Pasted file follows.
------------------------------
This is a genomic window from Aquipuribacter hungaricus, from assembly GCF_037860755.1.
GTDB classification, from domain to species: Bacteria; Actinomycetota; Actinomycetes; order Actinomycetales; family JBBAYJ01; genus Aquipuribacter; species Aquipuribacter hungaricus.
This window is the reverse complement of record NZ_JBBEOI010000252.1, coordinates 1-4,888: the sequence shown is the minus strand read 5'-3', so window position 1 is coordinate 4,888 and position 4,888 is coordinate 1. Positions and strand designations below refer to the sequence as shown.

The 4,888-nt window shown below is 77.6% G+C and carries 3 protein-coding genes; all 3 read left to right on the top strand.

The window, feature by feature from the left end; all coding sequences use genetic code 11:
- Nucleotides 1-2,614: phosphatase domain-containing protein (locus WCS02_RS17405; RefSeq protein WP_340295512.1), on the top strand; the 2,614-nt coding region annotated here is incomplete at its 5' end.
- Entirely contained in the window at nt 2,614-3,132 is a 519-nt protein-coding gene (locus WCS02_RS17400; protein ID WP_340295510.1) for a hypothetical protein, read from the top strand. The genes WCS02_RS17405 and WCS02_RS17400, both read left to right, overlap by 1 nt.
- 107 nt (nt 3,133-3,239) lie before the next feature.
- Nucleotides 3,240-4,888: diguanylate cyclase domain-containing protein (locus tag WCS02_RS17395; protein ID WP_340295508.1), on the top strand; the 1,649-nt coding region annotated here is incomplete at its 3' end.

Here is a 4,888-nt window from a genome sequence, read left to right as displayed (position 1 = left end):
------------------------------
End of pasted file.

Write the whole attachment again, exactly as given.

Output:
This is a genomic window from Aquipuribacter hungaricus, from assembly GCF_037860755.1.
GTDB classification, from domain to species: Bacteria; Actinomycetota; Actinomycetes; order Actinomycetales; family JBBAYJ01; genus Aquipuribacter; species Aquipuribacter hungaricus.
This window is the reverse complement of record NZ_JBBEOI010000252.1, coordinates 1-4,888: the sequence shown is the minus strand read 5'-3', so window position 1 is coordinate 4,888 and position 4,888 is coordinate 1. Positions and strand designations below refer to the sequence as shown.

The 4,888-nt window shown below is 77.6% G+C and carries 3 protein-coding genes; all 3 read left to right on the top strand.

The window, feature by feature from the left end; all coding sequences use genetic code 11:
- Nucleotides 1-2,614: phosphatase domain-containing protein (locus WCS02_RS17405; RefSeq protein WP_340295512.1), on the top strand; the 2,614-nt coding region annotated here is incomplete at its 5' end.
- Entirely contained in the window at nt 2,614-3,132 is a 519-nt protein-coding gene (locus WCS02_RS17400; protein ID WP_340295510.1) for a hypothetical protein, read from the top strand. The genes WCS02_RS17405 and WCS02_RS17400, both read left to right, overlap by 1 nt.
- 107 nt (nt 3,133-3,239) lie before the next feature.
- Nucleotides 3,240-4,888: diguanylate cyclase domain-containing protein (locus tag WCS02_RS17395; protein ID WP_340295508.1), on the top strand; the 1,649-nt coding region annotated here is incomplete at its 3' end.

Here is a 4,888-nt window from a genome sequence, read left to right as displayed (position 1 = left end):